By Ken Steinberg
The Nature of Data
Everything stored on your computer can be divided into exactly two categories: applications and data. Applications do the work and data is what they work on. Data is by far the more valuable. A case can be made for the value of individual applications, but in reality it is the algorithms they employ, not the applications themselves, which are valuable.
Most business people and technology professionals will agree: data is king. Whether in government, banking, telecommunications, medical imaging, manufacturing process control or transportation the secure use of electronic data is the lifeblood of a global economy.
Data can be further divided into two very distinct categories: inward facing and outward facing.
Inward facing data is that information, often proprietary in nature that allows a company to produce its goods and services. This data is used internally by employees and the company’s various business components. Efforts are made to ensure that inward facing data does not leave the organization.
Outward facing data is that private information that the company uses to compete in the marketplace. This “portable” or “mobile” data may be used in sales, customer service and analytical functions that are often used by employees outside the confines of the company proper. The data stored on the laptop of a salesperson is an example of outward facing data. It may be just as sensitive as inward facing data, but it probably is exposed to higher risk.
This distinction is particularly important to security professionals as the large number of data breaches in recent years bear witness to the fact that many security professionals do not understand the implications of the differences between protecting inward facing data and outward.
While there are occasions when applications themselves need to be secure, more often than not, it is the securing of data that has the biggest impact on business continuity and profits. To achieve this, the successful security officer needs to focus on only two actions-keeping inward data inside and outward data from being acquired, compromised and/or coerced while outside of the corporate environment.
Further confusion occurs, when security professionals seek solutions that facilitate successful information assurance but fail to take into account real-world conditions. These errors result in the inevitable selection of a tool set that becomes burdensome to both the corporation and the operation of its computing systems. These implementations may survive a few years but are ultimately removed due to their disruptive effect upon the business environment and culture. We predict that many of the organizations rushing to employ full disk encryption today will be retiring these solutions a few years from now.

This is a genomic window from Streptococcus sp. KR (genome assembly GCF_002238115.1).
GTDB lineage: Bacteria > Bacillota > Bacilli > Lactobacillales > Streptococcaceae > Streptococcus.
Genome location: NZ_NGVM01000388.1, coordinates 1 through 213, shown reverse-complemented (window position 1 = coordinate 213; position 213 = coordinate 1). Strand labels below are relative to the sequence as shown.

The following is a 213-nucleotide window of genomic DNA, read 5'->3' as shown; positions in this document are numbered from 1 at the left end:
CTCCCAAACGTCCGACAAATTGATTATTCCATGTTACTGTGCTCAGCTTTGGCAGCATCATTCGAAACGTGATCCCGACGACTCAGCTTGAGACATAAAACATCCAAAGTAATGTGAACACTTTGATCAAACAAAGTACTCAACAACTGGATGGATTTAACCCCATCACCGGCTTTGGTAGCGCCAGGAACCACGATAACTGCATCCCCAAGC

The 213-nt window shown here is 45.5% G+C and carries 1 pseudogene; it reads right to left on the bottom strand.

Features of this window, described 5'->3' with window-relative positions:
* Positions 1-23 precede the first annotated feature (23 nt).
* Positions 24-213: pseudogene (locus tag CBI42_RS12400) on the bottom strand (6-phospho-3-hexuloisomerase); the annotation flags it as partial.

Whole disk encryption will protect against system loss.
The knee-jerk reaction of most IT professionals, when asked to secure portable information, such as laptops, is to blanket an entire system in encryption. This appears, at first blush, to be the “easy and simple answer.” What is often miscalculated is the inherent danger of key management. Whole disk encryption requires that a set of keys be distributed with the encrypted system so that the core applications can subsequently be unencrypted before the system can run. Transportation of an encryption key with the encrypted information provides opportunity for the encryption to be broken. It is unlikely anyone will find a way to brute decrypt AES 256 encrypted information, but the four digit pin that protects the encryption key is not as much of a challenge to attack
Shipping the key with the encryption set, or making the safety of the encryption key reliant on the user of the system, also puts the user at risk of harm. Depending upon the attacker’s level of intent, knowing that the user can provide critical parts of the key, may result in direct or indirect (family members, etc.) threats of harm in order to obtain key information. In all cases it is better that the user has no knowledge of the key or its seeds.
There will be a huge performance penalty to be paid.
Encryption of common applications is a performance impacting and unnecessarily burdensome action. Encryption of data, not common applications, mitigates the performance degradation as the operating system is not subject to decryption.
The additional and unfortunate issue with encrypting application sets is failure recovery. When encryption fails or keys are corrupted, unless there is a recovery mechanism, the whole system is lost. Once corrupted, it is even more difficult to get the system into a working state in order to recover the data.
System encryption will not keep data from being stolen.
Hiring employees and consultants implies a level of trust. Trust, in security, implies access. In order to conduct business employees must have access to unencrypted information. Encryption is therefore unable to protect the data when it is being used. All encryption efforts must be enhanced with data access logging and data copy protection.